Vaccination Schedule- Know about Immunization and the importance

Vaccination is the biological preparation administration of some particular antigenic material to stimulate an individual’s immune system to develop adaptive immunity to antigen or pathogen, to prevent particular disease. A vaccine can help for active immunity against a specific harmful agent by stimulating the immune system, Vaccination Schedule is very important. Childhood vaccines protect children from a variety of serious or potentially fatal diseases, including diphtheria, measles, polio and whooping cough (pertussis). Vaccination is the most effective method of preventing infectious diseases; vaccination helped to worldwide eradication of smallpox and the elimination of diseases such as measles, polio, and tetanus in a grater extension from the world.

Why Vaccination is Importance?

  • Vaccination is one of the best ways for the parents to make sure their children are healthy and prevent from particular diseases.
  • Vaccination is very safe and effective
  • Immunizations can save your child’s life; to protect your child Vaccination Schedule is very important. Vaccine may prevent diseases such as measles, mumps and whooping cough, Hepatitis & tetanus are still a threat.
  • Immunizations can save your family time and cost-expense of disease, it helps to stay healthy.
  • Immunization can protect future generations. Vaccination helped to worldwide eradication & elimination of some diseases. Though vaccination has led to a dramatic decline in the number of several infectious diseases from different countries.
  • If children are not vaccinated then they can spread a disease to other children who are too young to be vaccinated or to people with weakened immune systems or such as transplant patients and people with cancer.

Are vaccine side effects dangerous?

Any vaccine can cause side effects. Usually, these side effects are minor — low-grade fever, fussiness and soreness at the injection site. Some vaccines cause a temporary headache, fatigue or loss of appetite. Rarely, a child might experience a severe allergic reaction or a neurological side effect, such as a seizure.

Immunization or Vaccination schedule for child:

Know about different Vaccination schedule, met your doctor & get the proper dose with your doctor advice for proper guidance, protect your child with proper Vaccination Schedule.

Hepatitis B(HepB): Ideally the first dose is given within 24 hours of birth, the second at 1–2 months, the third at 4 months (if needed), and the last at 6–18 months. Child needs 3–4 doses of hepatitis B vaccine.

Diphtheria, tetanus, and whooping cough(pertussis; DTaP & Tdap): Two kinds of vaccines used today help protect against whooping cough, both of which also protect against other diseases: 1) Diphtheria, tetanus, and pertussis (DTaP) vaccines & 2) Tetanus, diphtheria, and pertussis (Tdap) vaccines. DTaP & Tdapis a vaccine develop immunity to three deadly diseases caused by bacteria: diphtheria, tetanus, and whooping cough. Child usually administered 5 doses of DTaP vaccine. The first dose is given at 2 months, the second at 4 months, the third at 6 months, the fourth at 15–18 months, and the fifth at 4–6 years. Tdap is a booster immunization given at age 11 that offers continued protection from those diseases for adolescents and adults.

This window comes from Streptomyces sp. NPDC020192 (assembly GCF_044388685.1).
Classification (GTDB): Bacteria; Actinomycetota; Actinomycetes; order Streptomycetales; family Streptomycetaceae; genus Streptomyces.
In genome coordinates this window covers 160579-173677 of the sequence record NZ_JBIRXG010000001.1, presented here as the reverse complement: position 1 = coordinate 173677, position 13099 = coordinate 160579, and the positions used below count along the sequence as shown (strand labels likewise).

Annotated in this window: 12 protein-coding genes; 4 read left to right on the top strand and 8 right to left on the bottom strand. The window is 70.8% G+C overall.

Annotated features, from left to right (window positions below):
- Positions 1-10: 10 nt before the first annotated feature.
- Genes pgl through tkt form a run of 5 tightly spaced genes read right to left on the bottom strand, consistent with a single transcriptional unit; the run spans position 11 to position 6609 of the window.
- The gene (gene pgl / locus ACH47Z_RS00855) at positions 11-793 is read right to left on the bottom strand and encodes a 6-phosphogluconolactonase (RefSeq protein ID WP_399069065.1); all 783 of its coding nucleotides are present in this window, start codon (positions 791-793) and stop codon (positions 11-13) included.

Haemophilus influenza type b (Hib): child needs 3–4 doses of Hib vaccine, depending on the brand of vaccine. The first dose is given at 2 months, the second at 4 months, the third at 6 months (if needed), and the last at 12–15 months.

Hepatitis A(HepA): child needs 2 doses of hepatitis A vaccine. The first dose is given at age 1 year and the second 6–12 months later.

Polio(IPV): Child needs 4 doses of polio vaccine (IPV). The first dose is given at 2 months, the second at 4 months, the third at 6–18 months, and the fourth at 4–6 years

Influenza(Flu): The flu vaccine is recommended for children 6 months and older. Some children younger than age 9 years need 2 doses. Ask your doctor if your child needs more than 1 dose.

Measles, mumps, rubella (MMR): Child needs 2 doses of MMR vaccine. The first dose is given at 12–15 months and the second at 4–6 years.

Pneumococcal (PCV): child needs 4 doses of Pneumococcal (PCV). The first dose is given at 2 months, the second at 4 months, the third at 6 months, and the fourth at 12–15 months. Some children also need a dose of Pneumovax vaccine (PPSV). Ask your doctor if your child needs this extra protection against pneumococcal disease.

Rotavirus (RV): There are two rotavirus vaccines that can protect children from this disease. The first dose is given at 2 months, the second at 4 months, and depending upon the brand sometime the third is needed at 6 months.

Chickenpox (Varicella): A child needs 2 doses of chickenpox vaccine. The first dose is given at 12–15 months and the second at 4–6 years

This is the common vaccines usually which all are prescribed but there are so many vaccinations is available.


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